the family of the Marquisses of Falces. The Infante Don Ramiro, who was
the Cid's son-in-law, inherited it, and from him it descended to them.
Moreover the two coffers which were given in pledge to the Jews Rachel
and Vidas are kept, the one in the Church of St. Agueda at Burgos,
where it is placed over the principal door, in the inside, and the
other is in the Monastery of St. Pedro de Cardena, where it is hung up
by two chains on the left of the dome; on the right, and opposite to
this coffer, is the banner of the Cid, but the colour thereof cannot
now be known, for length of time and the dampness of the Church have
clean consumed it. In the middle is his shield hanging against the
wall, covered with skin, but now so changed that no blazonry or device
is to be seen. In the Sacristy there are the keys of the coffer, a
great round chest of sattin wood, the setting of the amethyst cup which
he used at table, and one of the caskets which the Soldan of Persia
sent with the myrrh and balsam; this is of silver, and gilt in the
inside, and it is in two parts, the lid closing over the other part;
its fashion is like that of the vessels in which the three Kings of the
East are represented, bringing their offerings to Christ when he was
newly born. On the upper part is graven the image of our Redeemer
holding the world in his hand, and on the other the figure of a serpent
marvellously contorted, per-adventure in token of the victory which
Jesus atchieved over the enemy of the human race. That noble
chess-board, the men whereof were of gold and silver, was also in the
Monastery in the days of King Don Alfonso the Wise, but it hath long
since been lost, no man knoweth how. Moreover there is in this Sacristy
a precious stone of great size, black and sparkling; no lapidary hath
yet known its name. The Convent have had an infant Jesus graven
thereon, with the emblem of the Passion, that it might be worthily
employed. It is thought also that the great cross of crystal which is
set so well and wrought with such great cunning, is made of different
pieces of crystal which belonged to the Cid. But the most precious
relick of the Cid Ruydiez which is preserved and venerated in this
Monastery, is the cross which he wore upon his breast when he went to
battle; it is of plain silver, in four equal parts, and each part
covered with three plates of gold, and in the flat part of each five
sockets set with precious stones of some size; and with other white
ones which are smaller; of these little ones, some are still left,
fastened in with filigrane. In the middle of the cross is a raised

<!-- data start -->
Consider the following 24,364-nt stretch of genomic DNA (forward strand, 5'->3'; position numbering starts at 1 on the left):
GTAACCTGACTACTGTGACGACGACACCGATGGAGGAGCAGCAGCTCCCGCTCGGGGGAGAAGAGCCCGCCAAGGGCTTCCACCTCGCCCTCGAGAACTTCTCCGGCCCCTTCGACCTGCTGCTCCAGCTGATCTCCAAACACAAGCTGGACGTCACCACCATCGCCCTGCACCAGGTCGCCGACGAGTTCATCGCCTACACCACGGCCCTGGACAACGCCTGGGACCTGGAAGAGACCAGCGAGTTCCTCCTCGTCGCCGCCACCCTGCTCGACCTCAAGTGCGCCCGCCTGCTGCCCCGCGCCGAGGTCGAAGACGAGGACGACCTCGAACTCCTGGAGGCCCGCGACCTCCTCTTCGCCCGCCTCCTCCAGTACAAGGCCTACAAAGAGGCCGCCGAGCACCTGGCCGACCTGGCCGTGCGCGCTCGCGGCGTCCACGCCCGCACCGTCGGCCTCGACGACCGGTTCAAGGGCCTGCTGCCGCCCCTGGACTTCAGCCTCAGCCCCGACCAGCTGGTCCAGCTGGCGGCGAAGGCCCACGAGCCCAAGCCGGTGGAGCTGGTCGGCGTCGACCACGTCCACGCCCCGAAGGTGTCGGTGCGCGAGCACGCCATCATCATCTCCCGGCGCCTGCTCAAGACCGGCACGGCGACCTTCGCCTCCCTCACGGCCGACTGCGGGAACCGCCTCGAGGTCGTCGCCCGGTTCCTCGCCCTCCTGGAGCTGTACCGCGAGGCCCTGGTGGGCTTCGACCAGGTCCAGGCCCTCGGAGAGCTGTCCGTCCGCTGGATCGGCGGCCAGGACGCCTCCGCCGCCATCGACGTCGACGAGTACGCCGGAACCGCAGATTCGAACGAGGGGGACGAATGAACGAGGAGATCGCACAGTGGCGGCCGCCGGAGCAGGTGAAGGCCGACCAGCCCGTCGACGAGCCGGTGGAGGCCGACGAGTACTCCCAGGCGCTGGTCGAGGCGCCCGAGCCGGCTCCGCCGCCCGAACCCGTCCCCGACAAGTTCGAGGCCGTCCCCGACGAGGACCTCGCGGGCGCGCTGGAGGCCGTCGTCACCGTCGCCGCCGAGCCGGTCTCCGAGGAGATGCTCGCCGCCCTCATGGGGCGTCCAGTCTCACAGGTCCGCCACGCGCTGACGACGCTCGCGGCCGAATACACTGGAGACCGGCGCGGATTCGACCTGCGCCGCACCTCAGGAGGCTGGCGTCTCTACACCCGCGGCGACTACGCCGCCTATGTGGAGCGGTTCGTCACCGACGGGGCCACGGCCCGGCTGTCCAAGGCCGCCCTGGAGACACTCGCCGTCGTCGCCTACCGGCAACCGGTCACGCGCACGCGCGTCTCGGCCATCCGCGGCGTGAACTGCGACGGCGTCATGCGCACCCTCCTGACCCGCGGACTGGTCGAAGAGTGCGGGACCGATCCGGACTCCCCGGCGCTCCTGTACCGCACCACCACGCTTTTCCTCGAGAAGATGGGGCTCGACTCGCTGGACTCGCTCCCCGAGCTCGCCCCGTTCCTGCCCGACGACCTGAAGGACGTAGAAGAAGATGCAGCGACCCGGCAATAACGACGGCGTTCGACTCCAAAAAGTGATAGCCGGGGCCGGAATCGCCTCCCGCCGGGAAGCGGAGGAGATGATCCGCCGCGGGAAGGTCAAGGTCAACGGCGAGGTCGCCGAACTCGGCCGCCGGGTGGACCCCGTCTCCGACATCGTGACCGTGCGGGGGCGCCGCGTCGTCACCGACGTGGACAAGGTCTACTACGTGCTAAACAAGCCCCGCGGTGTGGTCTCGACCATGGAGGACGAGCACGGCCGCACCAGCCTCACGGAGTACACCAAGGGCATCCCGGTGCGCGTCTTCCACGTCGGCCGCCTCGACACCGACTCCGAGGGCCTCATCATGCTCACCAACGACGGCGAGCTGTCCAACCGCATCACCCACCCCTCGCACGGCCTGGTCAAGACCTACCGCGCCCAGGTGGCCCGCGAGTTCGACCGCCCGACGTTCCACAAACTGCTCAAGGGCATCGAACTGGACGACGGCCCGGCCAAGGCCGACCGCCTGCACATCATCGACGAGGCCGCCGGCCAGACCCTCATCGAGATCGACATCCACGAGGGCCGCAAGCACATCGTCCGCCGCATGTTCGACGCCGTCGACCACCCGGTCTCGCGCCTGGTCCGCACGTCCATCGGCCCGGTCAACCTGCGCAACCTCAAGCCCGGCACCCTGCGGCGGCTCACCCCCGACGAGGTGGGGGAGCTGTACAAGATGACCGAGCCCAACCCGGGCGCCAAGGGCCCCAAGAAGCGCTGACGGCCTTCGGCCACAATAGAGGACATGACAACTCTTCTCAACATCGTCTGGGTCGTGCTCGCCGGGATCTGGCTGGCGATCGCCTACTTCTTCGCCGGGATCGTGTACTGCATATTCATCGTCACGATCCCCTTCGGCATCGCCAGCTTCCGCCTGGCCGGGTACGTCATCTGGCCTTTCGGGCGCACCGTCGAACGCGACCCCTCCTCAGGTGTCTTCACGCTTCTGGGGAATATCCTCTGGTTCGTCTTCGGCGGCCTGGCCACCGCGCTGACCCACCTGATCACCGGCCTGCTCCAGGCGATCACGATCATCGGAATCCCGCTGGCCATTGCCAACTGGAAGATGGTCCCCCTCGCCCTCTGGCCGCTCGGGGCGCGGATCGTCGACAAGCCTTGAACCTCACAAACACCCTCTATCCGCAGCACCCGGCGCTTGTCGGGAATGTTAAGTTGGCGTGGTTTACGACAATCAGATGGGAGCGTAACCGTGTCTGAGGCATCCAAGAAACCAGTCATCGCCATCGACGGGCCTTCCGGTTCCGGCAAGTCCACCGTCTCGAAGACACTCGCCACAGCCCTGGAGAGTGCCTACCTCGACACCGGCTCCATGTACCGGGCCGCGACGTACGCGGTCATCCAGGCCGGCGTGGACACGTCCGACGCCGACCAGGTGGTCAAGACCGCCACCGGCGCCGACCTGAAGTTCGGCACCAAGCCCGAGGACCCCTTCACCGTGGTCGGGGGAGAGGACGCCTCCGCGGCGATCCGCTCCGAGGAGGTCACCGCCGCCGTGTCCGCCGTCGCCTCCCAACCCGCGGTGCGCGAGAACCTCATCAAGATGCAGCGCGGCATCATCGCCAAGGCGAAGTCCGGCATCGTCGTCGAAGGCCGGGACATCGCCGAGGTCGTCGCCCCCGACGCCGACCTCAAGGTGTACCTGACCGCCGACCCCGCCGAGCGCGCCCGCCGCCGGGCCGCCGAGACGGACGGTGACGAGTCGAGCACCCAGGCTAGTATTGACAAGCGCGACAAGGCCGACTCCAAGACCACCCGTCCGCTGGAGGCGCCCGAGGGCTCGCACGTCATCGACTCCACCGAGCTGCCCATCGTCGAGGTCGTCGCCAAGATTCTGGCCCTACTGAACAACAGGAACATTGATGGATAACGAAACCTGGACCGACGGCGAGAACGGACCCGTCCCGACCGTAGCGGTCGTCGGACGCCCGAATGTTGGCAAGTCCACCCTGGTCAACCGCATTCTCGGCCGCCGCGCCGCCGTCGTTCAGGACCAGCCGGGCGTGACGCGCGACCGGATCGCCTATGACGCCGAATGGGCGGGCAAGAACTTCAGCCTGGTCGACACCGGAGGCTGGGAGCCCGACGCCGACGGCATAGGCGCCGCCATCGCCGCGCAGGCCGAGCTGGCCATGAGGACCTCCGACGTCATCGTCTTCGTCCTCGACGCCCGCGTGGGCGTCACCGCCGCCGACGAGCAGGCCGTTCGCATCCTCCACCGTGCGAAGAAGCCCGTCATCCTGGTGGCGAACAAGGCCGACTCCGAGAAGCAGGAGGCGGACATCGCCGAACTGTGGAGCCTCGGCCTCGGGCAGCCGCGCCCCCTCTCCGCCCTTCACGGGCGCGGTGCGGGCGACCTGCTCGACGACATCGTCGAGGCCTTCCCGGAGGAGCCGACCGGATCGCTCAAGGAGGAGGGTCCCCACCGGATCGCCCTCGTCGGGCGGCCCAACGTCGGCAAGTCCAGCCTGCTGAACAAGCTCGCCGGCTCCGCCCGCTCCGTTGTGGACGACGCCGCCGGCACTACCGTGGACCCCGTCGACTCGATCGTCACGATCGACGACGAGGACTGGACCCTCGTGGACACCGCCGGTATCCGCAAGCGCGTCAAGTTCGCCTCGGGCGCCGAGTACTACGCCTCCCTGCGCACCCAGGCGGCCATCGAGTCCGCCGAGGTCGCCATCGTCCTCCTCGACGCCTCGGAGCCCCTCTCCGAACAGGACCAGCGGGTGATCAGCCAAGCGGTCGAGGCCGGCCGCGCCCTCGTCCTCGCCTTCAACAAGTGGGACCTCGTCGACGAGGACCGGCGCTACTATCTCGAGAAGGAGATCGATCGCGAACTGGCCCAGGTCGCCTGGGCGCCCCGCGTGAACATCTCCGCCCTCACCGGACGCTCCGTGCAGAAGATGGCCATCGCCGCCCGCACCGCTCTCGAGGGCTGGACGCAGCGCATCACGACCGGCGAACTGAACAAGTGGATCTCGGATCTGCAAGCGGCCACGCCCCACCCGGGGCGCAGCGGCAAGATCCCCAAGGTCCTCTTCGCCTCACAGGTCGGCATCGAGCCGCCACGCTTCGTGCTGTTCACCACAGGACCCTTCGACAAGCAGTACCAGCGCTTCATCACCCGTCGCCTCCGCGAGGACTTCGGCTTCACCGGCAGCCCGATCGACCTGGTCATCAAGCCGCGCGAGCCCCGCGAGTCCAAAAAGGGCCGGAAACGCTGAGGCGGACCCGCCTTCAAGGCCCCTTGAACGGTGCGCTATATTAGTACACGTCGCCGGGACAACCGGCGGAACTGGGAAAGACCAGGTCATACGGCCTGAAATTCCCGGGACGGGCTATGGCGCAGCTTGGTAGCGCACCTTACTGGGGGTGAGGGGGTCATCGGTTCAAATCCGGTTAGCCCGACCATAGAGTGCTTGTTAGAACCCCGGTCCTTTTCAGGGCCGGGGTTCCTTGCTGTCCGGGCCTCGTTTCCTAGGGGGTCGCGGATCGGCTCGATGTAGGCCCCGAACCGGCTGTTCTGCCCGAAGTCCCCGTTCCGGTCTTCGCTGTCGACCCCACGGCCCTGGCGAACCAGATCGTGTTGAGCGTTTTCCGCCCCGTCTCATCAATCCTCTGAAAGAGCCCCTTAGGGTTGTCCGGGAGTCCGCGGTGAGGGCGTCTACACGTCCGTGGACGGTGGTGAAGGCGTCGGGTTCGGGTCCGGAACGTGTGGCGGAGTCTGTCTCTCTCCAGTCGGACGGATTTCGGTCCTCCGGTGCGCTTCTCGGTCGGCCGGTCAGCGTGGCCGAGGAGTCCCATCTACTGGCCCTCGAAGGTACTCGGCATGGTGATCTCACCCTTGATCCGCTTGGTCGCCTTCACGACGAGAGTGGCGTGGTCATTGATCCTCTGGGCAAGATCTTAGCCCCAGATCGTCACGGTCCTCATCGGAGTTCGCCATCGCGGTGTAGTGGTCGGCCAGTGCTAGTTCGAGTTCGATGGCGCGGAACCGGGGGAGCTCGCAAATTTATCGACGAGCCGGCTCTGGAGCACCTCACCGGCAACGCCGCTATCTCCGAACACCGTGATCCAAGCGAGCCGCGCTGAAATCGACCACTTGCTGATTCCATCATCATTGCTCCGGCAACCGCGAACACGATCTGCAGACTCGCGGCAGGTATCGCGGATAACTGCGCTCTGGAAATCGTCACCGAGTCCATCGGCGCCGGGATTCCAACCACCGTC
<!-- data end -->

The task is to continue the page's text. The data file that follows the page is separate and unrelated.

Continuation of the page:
part, after the manner of an artichoke, ending in white and green
enamel; and it is said that in the hollow thereof are certain relicks,
with a piece of the holy wood of the true cross. Verily, that part of
the writing which can still be read implieth this, for thus much may at
this day be discerned.... CRUCIS SALVATOR * * SANCTI PETRI * * PORTO.
Of the four limbs of this cross the upper one is wanting. King Don
Alfonso, the last of that name, asked for it, and had it made into a
cross to wear himself when he went to battle, because of the faith
which he had, that through it he should obtain the victory; of the
lower limb little more is left than that to which the plates of silver
and gold were fastened on. From point to point this cross is little
more than a quarter.

XXXI. There is no doubt that the soul of the blessed Cid resteth and
reigneth with the blessed in Heaven. And men of all nations and at all
times have come from all parts to see and reverence his holy body and
tomb, being led by the odour of his fame, especially knights and
soldiers, who when they have fallen upon their knees to kiss his tomb,
and scraped a little of the stone thereof to bear away with them as a
relick, and commended themselves to him, have felt their hearts
strengthened, and gone away in full trust that they should speed the
better in all battles into which they should enter from that time with
a good cause. By reason of this great devotion, and the great virtues
of my Cid, and the miracles which were wrought by him, King Philip the
Second gave order to his ambassador Don Diego Hurtado de Mendoza, to
deal with the Court of Borne concerning the canonization of this
venerable knight Rodrigo Diaz. Now Don Diego was a person of great
learning, and moreover, one of the descendants of the Cid; and being
greatly desirous that this thing should be effected, he sent to the
Monastery of St. Pedro de Cardena, and had papers and depositions sent
from thence, and made a memorial of the virtues and miracles of the
Campeador, showing cause why this blessed knight should be canonized.
But before the matter could be proceeded in, the loss of Sienna took
place, whereupon he was fain to leave Rome and thus this pious design
could not be brought about. Nevertheless the Cid hath alway been
regarded with great reverence as an especial servant of God: and he is
called the Blessed Cid, and the Venerable Rodrigo Diaz. Certes, his
soul resteth and reigneth with the blessed in Heaven. Amen.

Book of the day: